The weakest superhero ever. A psychic who tries to keep his mental abilities under wraps. A hapless exile who keeps getting do-overs. A group of randos who feel each other’s hurt. And a whole dynasty of pretty puppets. These are the characters we’ve encounter in anime this year. As we look back on 2016, these are the shows that made the biggest impact on us. Please, consider our picks, and let us know if you concur.
Who’d have ever figured that one of the most striking series of 2016 would be a puppet show? Long gone are the days of Captain Scarlet. The entire genre has seemed like a joke since Team America. Well, that’s why Gen “the Butcher” Urobuchi operates on an entirely different strata of creativity. The man who demolished Sailor Moon with Madoka Magica and put everybody’s brains in jars with Psycho-Pass spun an epic Chinese swashbuckler worthy of the Romance of Three Kingdoms here. That he did it with some of the daintiest dolls ever is all the more remarkable. May this string-pulling saga make puppetry a permanent part of programming.
Mob Psycho 100
The mysterious cartoonist One proved he was no one trick pony this year, following up One Punch Man with an equally offbeat yarn about the disaffected and ultra powerful. In fact, the two series proved to be fascinating companion pieces. In the former, we experienced the existential malaise of a superhero who’s so mighty the whole notion of fighting evil seems arbitrary. Here, we get the opposite, as the all-powerful Esper “Mob” intentionally operates beneath his potential so he can just live like a normal Joe (and nobody’s head will have to explode). In the whole history of funny cartoon slackers, this fella offered us the most compelling reason to under-achieve.
If only we all were transplanted to some fantastical pocket world while walking home from the drug store. Subaru’s adventure is the very definition good news/bad news. After befriending a cute elf girl in this parallel universe, he gains the ability to reverse time–but only when he’s killed. It’s a bit like Edge of Tomorrow (albeit in a completely different setting), letting the chronal-loop premise have much more room to get into deeper intricacies. And cuteness, of course.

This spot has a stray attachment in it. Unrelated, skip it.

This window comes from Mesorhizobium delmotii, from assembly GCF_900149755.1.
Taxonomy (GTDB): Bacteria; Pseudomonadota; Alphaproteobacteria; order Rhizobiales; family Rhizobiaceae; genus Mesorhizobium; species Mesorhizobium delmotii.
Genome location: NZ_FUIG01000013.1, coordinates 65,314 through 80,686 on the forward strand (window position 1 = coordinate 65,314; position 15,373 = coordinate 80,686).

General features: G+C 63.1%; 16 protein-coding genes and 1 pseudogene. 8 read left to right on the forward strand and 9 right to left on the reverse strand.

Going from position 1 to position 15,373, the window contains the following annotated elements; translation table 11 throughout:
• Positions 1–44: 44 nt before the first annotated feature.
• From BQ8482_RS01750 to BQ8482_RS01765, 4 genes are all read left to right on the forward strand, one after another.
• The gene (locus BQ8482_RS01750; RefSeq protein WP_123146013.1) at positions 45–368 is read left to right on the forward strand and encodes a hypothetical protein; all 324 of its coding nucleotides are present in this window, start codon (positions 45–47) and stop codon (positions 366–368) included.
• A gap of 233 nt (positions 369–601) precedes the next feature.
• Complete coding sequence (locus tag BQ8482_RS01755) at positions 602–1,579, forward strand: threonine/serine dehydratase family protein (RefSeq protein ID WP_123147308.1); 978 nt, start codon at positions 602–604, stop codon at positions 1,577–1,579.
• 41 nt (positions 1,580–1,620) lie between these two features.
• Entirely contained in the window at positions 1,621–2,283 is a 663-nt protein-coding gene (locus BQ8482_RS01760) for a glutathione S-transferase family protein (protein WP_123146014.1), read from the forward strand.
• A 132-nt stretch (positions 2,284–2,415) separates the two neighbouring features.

With an alum of both Kill La Kill and Rage of Bahamut at the helm, you knew this one was going to be a sharp, brisk, and nearly indescribable ride. Strumming on a few of the same chords as Sense8 and Dark City and in the brash fashion so signature to Studio Trigger, this show follows a small group of people in an entirely experimental city. What point are its architects trying to prove? Well, if everybody’s pain were shared communally, would that be what ultimately leads to peace and harmony among humans? This series explores that philosophical question in a fashion that’s at once fun, idiosyncratic… and even moving?
My Hero Academia
Those searching/wishing/hoping for a new title to take a seat in the “Holy Shonen Trinity” might not need to look at any further. Like, Mob Psycho and One Punch Man, this series’ view on superheroics lingers on all its power dynamics. What would it feel like to be the one “norm” in a school for metahumans? Izuka has just such bad luck, and that makes him an underdog all the easier to root for–especially when he’s saving the “supers” who’ve bullied him. Just good ol’ fashioned shonen adventure here.
We’d honestly be surprised if you didn’t disagree with some of our choices. Surely, you’ve got picks of your own. Go on and list ’em in the talkback.
Image Credits: Studio Bones, FUNimation, Kadokawa, Pili International Multimedia, Studio Trigger
Featured Image Credit: Pili International Multimedia